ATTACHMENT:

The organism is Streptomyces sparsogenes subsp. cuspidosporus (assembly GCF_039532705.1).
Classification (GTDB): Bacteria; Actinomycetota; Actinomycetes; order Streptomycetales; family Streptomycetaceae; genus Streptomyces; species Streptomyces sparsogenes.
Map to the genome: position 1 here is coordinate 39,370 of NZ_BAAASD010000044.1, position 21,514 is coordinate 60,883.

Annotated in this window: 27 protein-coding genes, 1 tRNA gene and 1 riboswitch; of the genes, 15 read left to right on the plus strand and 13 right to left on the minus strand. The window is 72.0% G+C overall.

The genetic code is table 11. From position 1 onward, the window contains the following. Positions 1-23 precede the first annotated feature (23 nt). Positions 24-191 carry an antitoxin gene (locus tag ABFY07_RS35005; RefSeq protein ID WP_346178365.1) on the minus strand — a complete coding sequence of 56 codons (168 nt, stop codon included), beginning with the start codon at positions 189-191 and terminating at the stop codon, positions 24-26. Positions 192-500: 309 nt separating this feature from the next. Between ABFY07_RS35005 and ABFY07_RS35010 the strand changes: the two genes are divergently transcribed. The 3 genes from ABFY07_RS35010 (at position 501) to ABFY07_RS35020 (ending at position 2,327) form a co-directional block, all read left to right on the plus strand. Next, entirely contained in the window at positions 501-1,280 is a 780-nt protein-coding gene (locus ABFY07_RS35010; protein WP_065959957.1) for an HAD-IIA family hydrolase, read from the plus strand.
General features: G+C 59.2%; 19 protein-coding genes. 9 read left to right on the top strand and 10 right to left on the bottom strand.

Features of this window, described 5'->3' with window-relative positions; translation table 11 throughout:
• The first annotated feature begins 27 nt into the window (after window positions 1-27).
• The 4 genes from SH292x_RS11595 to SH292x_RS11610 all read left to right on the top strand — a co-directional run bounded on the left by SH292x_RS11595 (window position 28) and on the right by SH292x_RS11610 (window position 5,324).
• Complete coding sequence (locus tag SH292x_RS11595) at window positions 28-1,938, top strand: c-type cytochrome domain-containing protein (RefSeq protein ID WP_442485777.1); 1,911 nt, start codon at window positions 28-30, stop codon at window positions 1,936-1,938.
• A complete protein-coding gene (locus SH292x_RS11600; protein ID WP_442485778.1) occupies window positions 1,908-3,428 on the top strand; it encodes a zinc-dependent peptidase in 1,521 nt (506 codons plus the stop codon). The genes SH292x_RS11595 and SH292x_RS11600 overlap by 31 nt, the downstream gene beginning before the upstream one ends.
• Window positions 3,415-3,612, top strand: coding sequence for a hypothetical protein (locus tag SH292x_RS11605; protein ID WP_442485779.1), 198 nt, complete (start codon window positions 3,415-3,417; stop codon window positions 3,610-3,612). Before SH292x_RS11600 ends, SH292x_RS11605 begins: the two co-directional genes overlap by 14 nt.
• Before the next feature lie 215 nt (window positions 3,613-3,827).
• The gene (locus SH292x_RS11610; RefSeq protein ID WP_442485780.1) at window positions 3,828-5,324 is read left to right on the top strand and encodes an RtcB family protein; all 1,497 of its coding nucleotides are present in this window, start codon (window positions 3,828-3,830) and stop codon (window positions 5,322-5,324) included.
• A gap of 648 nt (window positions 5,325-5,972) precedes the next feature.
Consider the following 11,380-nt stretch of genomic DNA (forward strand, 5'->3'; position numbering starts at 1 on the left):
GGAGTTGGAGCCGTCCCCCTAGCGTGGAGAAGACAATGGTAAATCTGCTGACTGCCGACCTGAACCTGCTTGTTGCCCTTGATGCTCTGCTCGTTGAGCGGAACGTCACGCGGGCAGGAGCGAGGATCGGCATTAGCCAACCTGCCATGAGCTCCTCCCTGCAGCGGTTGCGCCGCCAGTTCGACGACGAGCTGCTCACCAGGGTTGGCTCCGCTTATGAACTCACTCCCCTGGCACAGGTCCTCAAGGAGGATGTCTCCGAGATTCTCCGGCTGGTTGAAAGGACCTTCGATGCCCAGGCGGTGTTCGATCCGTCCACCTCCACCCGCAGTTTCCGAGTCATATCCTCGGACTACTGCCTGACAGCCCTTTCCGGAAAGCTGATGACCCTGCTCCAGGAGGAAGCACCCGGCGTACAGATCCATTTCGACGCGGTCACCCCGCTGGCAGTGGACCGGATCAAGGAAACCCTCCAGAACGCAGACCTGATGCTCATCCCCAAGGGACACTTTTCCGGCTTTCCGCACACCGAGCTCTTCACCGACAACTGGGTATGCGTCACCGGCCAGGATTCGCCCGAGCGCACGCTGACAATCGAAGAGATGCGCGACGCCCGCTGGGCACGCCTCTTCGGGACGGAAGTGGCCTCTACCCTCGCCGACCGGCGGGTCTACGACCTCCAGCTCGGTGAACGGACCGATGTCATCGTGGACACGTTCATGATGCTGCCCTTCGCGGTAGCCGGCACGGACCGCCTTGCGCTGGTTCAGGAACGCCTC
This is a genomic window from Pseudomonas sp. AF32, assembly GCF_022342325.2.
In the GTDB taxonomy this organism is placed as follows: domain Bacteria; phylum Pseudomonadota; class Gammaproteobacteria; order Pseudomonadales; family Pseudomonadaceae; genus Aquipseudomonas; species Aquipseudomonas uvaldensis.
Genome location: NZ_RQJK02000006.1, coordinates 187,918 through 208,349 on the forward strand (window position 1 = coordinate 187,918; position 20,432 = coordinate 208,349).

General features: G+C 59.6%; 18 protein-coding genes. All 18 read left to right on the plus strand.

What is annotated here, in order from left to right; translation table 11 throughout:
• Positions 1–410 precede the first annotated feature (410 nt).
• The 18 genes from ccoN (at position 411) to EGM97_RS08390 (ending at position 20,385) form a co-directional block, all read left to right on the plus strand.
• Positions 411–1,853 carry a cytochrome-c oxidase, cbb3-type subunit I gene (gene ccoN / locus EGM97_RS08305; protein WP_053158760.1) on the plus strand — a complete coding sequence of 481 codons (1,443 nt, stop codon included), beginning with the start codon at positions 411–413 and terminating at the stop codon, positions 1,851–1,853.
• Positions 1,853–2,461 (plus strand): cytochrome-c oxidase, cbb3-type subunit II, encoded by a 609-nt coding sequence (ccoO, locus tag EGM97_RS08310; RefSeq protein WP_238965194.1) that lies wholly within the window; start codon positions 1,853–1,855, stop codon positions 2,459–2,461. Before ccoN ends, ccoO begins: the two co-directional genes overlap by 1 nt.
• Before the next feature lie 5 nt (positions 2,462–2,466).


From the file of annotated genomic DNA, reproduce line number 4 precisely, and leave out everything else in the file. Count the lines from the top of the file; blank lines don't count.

Annotated in this window: 27 protein-coding genes, 1 tRNA gene and 1 riboswitch; of the genes, 15 read left to right on the plus strand and 13 right to left on the minus strand. The window is 72.0% G+C overall.